I’ve been amazed at how fast they grow.  Greg mowed the yard on Saturday afternoon.  When I pulled in the driveway after church on Sunday, there were more than a dozen seemingly full-grown dandelions waiting to greet me.

“Oh my goodness!”  I exclaimed.  “Look at how fast dandelions can grow!”  The kids and I marveled, but I also couldn’t help shaking my head and sighing.  Luke asked why I did that.  I explained that dandelions are weeds, and that people try to get rid of them.  It was then that Anna piped up:  “I would never try to get rid of dandelions.  They’re so beautiful!!”  

Her comment made me pause and think.  Why is it that we disdain dandelions so much?  Yes, they use up too many nutrients and keep one’s yard from being uniformly green…but why must we have uniform yards?  Who decided that uniformity was beautiful?  Besides, dandelions are pretty–really!  If they were a rare flower that took lots of work, I think we would admire them a lot more.  And yet, because dandelions take no effort, because they grow overnight where we don’t want them to grow, we resent them.  Isn’t that curious?  We love flowers that we control, that we work for, that we coax into blooming.  We love the ones that stay in our neatly ascribed garden boundaries.  But wild dandelions, which don’t ask our permission before gracing us with their beauty, draw our wrath.

That’s an interesting phenomenon.

I’ve noticed the same thing with weather.  Lots of people like crisp air in autumn.  Others love beautiful snowy days in winter, or warm spring days, or the hot days of summer.  But what no one seems to be able to stand is summer days in autumn, winter days in spring, or overly warm days in winter.  In short, we like the various types of weather, but in our minds, they must be in their proper season.  Case in point:  this chilly spring has been driving everyone crazy.  If the calendar says April, daggonnit, then it’s supposed to be warm!!  A cold day is all well and good when it is January; then we might make a fire and sip hot chocolate and enjoy it.  But in April??  Forget it!  Basically, we like our weather patterns to be predictable, controlled.  And when they don’t fit into our preconceived notions of seasonal appropriateness, we rail against them.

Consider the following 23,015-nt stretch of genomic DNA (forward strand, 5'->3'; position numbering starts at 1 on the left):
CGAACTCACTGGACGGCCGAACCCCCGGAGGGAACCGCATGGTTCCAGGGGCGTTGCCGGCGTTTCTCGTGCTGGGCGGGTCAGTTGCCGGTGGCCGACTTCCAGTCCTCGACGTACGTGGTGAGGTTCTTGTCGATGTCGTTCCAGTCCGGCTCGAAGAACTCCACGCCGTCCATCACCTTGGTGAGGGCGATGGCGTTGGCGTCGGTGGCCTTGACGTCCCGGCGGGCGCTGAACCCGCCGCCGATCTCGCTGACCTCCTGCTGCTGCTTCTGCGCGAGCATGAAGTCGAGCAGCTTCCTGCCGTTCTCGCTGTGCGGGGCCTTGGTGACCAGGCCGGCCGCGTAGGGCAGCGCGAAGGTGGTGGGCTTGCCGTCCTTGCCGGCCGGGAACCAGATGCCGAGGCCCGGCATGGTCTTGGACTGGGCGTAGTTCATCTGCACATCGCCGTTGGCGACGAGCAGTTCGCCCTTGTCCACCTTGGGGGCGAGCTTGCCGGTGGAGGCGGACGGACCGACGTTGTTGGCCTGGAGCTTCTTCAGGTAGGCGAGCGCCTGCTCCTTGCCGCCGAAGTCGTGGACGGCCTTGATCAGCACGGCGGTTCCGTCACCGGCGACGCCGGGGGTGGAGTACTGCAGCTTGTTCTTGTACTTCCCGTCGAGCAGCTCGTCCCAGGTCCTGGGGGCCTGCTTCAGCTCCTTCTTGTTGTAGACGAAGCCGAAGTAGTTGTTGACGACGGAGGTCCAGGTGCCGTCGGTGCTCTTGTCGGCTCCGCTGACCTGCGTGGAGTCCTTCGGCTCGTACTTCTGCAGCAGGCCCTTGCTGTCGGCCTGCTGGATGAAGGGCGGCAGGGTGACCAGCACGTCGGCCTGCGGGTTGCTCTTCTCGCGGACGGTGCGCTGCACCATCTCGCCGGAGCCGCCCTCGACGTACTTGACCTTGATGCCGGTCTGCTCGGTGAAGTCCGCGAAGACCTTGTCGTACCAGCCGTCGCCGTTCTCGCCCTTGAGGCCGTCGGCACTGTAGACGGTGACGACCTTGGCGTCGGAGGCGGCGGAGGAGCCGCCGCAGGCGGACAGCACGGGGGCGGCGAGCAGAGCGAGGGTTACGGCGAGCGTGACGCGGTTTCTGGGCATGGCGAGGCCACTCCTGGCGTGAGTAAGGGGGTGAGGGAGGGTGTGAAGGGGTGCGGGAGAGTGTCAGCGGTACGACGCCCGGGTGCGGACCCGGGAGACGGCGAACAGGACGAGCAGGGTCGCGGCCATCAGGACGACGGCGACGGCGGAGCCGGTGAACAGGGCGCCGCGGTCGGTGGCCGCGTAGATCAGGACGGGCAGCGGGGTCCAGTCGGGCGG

But a cold day has just as many possibilities in April as in January.  And a warm, balmy one should be no less enjoyable in October than in May.

And a dandelion is beautiful.IMG_7958

Even if we can’t predict and control it.

Pondering the dandelions yesterday afternoon made me realize the different “dandelions” that pop up in my life:  those things of beauty that I resent, just because I can’t control them.  Take waiting, for example.  So often, my life seems so busy, so chaotic, and I would just love a chance to sit and be quiet, to calm my thoughts and ponder and reflect.  Such moments seem to be in short supply, and I am constantly scheming of ways for my life to slow down.

Until it does slow down, at a traffic light or a carpool line at tutorial or a waiting room.  Then, suddenly, I have a few seconds to myself–moments where no chores beckon, with no items on my to-do list able to be knocked off. I have a few moments to sit and think.

And do I enjoy these moments??

No.  I don’t.  These moments are dandelions.  I can’t control them; I didn’t choose them.  Thus, I don’t want them.  Apparently, I want quiet time on my terms, when I am fully prepared for it.  I want quiet time on my couch, surrounded by my books and notebook, not here in my car in the middle of traffic.  Yes, they are moments to think, to pray, to ponder, to refocus.  But I don’t appreciate them.  I find myself resenting these “time dandelions” instead of marveling at their fleeting beauty.

Or take moments with my kids.  I love times of connections with my children, times of snuggles and good conversations.  That’s a big part of why I homeschool.  I love to spend my days reading to my kids, talking to them, and playing with them.

Unless, of course, I’m in the middle of another task.  In that case, I grow impatient when they need me, and resent when they persistently demand my attention.  Often, these spontaneous interactions, these dandelion moments, could lead to bonding and beauty–if I have the wisdom to embrace them.

And that’s my challenge for myself today.  I want to appreciate the dandelions in my life, the little moments beyond my control.  I want to see the beauty in a life that I can’t fully plan, a life that keeps surprising me.  I want to embrace opportunities to rest and opportunities to love, even if they aren’t in my perfectly manicured garden–er, I mean schedule.